Whether or not to legalize marijuana is a hotly debated topic these days. And no matter which side of the debate you're on, I think you will be interested in seeing several ways to visualize which states have legalized marijuana, and when ...
Here's the original graph that got me thinking about this topic. It's a timeline showing when each state legalized marijuana for medical use (red dots) and for recreational use (blue dots).
It was an interesting topic, so I studied their graph a bit. But the more I tried to understand it, the more I found that it was unnecessarily difficult to make sense of. One problem was that the timeline was split into two separate pieces. Also, the gradient shading and leaf outline under one section of timeline, but not under the other, added a bit of visual confusion I had to wade through. And it was just by luck that I noticed elsewhere on the page that the data is only through April 29, 2017 (ie, 2017 only represents a partial year).
And then there was the biggest problem, as shown in the close-up image below. In order to fit the long names in, they moved some of the markers out farther from the timeline (for example, moving the 2012 markers out 2 spaces, to make room for the 2013 state names). This visually makes 2012 look like it has as many markers as 2014 - see the parts I've circled below.
In my version, I fit all the data into a single continuous timeline across the page, rather than splitting it into two pieces. I was able to do this by using 2-character state abbreviations rather than the full state names. I also changed the colors, and used blue for Medical (I often associate blue with hospitals), and green for Recreational. You can click the image below to see the interactive version, with HTML mouse-over text showing the full state names.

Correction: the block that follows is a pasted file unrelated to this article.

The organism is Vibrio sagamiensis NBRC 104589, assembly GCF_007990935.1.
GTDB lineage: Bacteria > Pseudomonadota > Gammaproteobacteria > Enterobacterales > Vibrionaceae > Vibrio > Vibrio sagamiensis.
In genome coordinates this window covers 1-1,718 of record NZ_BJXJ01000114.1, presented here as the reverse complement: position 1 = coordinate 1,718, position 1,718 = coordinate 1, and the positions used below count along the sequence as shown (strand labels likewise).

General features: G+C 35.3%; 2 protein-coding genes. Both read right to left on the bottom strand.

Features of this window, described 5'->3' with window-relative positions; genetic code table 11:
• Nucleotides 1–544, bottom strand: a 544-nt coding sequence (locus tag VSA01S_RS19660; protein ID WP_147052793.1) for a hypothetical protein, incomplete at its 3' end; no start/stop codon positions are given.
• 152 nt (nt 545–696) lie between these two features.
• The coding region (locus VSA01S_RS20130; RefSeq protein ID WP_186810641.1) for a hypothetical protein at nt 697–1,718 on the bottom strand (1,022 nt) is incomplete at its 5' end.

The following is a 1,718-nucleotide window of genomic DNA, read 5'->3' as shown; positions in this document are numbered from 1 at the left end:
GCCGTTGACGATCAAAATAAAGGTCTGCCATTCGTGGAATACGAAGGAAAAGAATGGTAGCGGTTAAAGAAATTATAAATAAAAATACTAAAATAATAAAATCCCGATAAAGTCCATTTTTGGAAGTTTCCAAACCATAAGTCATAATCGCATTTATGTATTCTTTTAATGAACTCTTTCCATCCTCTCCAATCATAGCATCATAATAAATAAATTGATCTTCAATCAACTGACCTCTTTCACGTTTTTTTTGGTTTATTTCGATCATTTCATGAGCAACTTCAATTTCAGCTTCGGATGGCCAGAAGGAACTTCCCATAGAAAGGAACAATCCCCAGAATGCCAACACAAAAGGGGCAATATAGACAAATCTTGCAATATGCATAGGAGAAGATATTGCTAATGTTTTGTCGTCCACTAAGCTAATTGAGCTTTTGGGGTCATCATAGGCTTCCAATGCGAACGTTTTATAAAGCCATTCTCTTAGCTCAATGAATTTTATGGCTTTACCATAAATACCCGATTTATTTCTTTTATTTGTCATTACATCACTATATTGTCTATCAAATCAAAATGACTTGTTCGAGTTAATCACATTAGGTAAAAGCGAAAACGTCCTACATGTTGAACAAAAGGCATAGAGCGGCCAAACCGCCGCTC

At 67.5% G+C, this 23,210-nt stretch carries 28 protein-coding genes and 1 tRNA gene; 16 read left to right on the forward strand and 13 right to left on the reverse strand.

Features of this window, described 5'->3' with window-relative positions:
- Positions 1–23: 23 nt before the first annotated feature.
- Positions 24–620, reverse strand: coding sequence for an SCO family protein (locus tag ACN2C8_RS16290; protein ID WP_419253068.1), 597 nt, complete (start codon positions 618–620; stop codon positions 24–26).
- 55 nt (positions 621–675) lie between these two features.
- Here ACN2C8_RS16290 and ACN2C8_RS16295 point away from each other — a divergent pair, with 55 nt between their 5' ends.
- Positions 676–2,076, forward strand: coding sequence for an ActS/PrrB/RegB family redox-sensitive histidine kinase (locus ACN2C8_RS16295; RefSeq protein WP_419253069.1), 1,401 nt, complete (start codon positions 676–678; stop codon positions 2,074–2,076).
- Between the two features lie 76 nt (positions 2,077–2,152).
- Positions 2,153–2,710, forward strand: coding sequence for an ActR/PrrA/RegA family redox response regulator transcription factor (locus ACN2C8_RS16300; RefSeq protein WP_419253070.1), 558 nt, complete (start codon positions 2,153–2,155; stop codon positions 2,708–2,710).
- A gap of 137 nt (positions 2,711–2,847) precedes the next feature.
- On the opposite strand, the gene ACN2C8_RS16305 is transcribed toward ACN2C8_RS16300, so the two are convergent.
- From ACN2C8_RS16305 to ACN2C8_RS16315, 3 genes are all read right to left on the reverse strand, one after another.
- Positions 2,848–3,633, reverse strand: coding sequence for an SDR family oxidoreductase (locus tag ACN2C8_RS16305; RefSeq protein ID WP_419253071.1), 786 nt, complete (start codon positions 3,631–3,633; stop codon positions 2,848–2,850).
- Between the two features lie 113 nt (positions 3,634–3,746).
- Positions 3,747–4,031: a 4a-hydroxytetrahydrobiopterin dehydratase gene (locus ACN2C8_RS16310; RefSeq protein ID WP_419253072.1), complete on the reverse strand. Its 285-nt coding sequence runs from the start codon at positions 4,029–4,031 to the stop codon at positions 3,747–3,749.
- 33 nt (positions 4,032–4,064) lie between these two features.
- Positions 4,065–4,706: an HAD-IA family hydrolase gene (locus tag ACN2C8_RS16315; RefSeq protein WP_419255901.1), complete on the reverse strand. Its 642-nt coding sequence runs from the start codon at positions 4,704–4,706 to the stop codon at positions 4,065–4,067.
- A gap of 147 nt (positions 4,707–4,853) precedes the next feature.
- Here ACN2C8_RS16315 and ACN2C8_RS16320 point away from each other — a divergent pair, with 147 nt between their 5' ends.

But as I was creating the chart above, my brain was already working on another way to visualize the data. I thought it would be interesting to see the cumulative number of states with legalized marijuana, rather than just knowing when each state legalized it. Therefore I created the following chart, which shows the growing number of states, and also visually shows the percent of states.
If you've read many of my previous blogs, you probably know I'm a big fan of plotting data on maps. This time I decided to use an animated map, so I could see the geographical distribution and how it changed over time. (As with my other graphs, you can click the image in the blog to see the interactive version with HTML mouse-over text.)
So there you have it - three different ways to visualize the same data ... each giving you a slightly different bit of insight. If you had to choose one graph, which of these three would be the most useful & informative?